Crypto industry wants wild market legitimised

Updated 28 Oct 2018


The industry wants governments to confer legitimacy on digital currencies.— File
The industry wants governments to confer legitimacy on digital currencies.— File

After the crypto crash, the industry wants governments to confer legitimacy on digital currencies whose enthusiasts originally boasted of being outside the system. For some operators, the alternative could be bleak.

Regulators largely ignored digital assets after bitcoin was introduced a decade ago, but last year’s 1,400 per cent rally made them pay attention, with reactions in different jurisdictions ranging from courtship of a nascent industry to outright hostility. However, this year, some digital currencies have plunged as much as 90pc. A growing crowd of crypto entrepreneurs from San Francisco to Singapore say the market, estimated at $200 billion, must shed its image as a lawless underworld and become a regulated asset class, like stocks and bonds, for professional investors.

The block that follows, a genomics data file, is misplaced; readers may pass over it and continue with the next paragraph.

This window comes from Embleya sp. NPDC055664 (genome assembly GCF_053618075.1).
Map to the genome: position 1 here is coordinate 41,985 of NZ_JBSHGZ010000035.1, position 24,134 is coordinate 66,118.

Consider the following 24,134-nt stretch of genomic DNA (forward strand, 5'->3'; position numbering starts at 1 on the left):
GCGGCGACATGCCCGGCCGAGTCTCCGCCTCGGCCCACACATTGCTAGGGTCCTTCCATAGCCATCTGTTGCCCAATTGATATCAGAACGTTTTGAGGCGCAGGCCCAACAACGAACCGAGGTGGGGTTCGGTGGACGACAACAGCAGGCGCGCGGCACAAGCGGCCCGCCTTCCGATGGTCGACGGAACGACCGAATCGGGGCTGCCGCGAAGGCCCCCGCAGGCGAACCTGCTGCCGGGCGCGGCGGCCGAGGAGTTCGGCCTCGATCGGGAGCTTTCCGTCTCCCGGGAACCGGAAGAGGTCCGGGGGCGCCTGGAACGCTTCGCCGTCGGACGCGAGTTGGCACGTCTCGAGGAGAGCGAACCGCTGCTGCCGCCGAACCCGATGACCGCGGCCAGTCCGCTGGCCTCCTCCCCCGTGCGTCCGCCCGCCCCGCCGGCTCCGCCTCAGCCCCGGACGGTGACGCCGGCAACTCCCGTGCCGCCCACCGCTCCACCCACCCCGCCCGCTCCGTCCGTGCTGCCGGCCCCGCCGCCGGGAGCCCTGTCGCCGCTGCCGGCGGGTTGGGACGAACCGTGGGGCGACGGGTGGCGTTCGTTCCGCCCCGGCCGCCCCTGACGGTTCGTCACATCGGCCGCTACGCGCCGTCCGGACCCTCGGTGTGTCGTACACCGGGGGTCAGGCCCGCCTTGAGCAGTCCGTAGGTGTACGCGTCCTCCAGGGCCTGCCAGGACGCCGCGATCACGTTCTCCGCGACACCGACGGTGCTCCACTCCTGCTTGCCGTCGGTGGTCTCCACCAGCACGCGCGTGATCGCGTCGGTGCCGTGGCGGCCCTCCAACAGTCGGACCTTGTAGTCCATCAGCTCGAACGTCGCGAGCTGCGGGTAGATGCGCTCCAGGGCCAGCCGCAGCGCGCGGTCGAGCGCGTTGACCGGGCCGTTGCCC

To become a staple for pension funds and asset managers, the industry will need to be regulated, a future that many in the market are lobbying for.

“The most powerful force to reverse such negative sentiment would be market regulation,” said Daniel Santos, a former Standard Chartered Plc banker who’s starting a Singapore-based ratings company for digital assets. “If the crypto market is ever to establish itself as a credible alternative asset class, it will need a set of rules that will weed out fraudulent activity and encourage stable growth, which should attract the deep pockets of institutional investors.”

The idea of a version of S&P or Moody’s stamping their approval on digital assets shows how far crypto has come from the anarchic days of the original die-hards. “Regulation is in fact a betrayal of the origins of bitcoin, which was built around anonymity and skirting government oversight,” said Zagone, the digital money transfer company’s director of regulatory relations. “This philosophy is unrealistic and immature.”

— Bloomberg/The Washington Post Service

Published in Dawn, October 28th, 2018

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